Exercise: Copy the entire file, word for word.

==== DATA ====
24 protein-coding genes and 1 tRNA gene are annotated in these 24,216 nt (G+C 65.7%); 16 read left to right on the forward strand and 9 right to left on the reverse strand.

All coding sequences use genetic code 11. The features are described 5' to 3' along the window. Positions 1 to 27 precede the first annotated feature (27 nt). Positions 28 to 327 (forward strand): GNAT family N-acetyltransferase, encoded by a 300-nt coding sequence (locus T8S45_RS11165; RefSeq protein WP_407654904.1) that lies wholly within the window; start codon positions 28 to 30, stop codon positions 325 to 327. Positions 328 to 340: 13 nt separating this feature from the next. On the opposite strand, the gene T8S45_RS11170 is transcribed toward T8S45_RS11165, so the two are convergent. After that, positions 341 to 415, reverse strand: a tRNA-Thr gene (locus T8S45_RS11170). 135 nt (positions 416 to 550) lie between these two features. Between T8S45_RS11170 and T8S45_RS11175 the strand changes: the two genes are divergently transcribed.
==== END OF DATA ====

24 protein-coding genes and 1 tRNA gene are annotated in these 24,216 nt (G+C 65.7%); 16 read left to right on the forward strand and 9 right to left on the reverse strand.

All coding sequences use genetic code 11. The features are described 5' to 3' along the window. Positions 1 to 27 precede the first annotated feature (27 nt). Positions 28 to 327 (forward strand): GNAT family N-acetyltransferase, encoded by a 300-nt coding sequence (locus T8S45_RS11165; RefSeq protein WP_407654904.1) that lies wholly within the window; start codon positions 28 to 30, stop codon positions 325 to 327. Positions 328 to 340: 13 nt separating this feature from the next. On the opposite strand, the gene T8S45_RS11170 is transcribed toward T8S45_RS11165, so the two are convergent. After that, positions 341 to 415, reverse strand: a tRNA-Thr gene (locus T8S45_RS11170). 135 nt (positions 416 to 550) lie between these two features. Between T8S45_RS11170 and T8S45_RS11175 the strand changes: the two genes are divergently transcribed.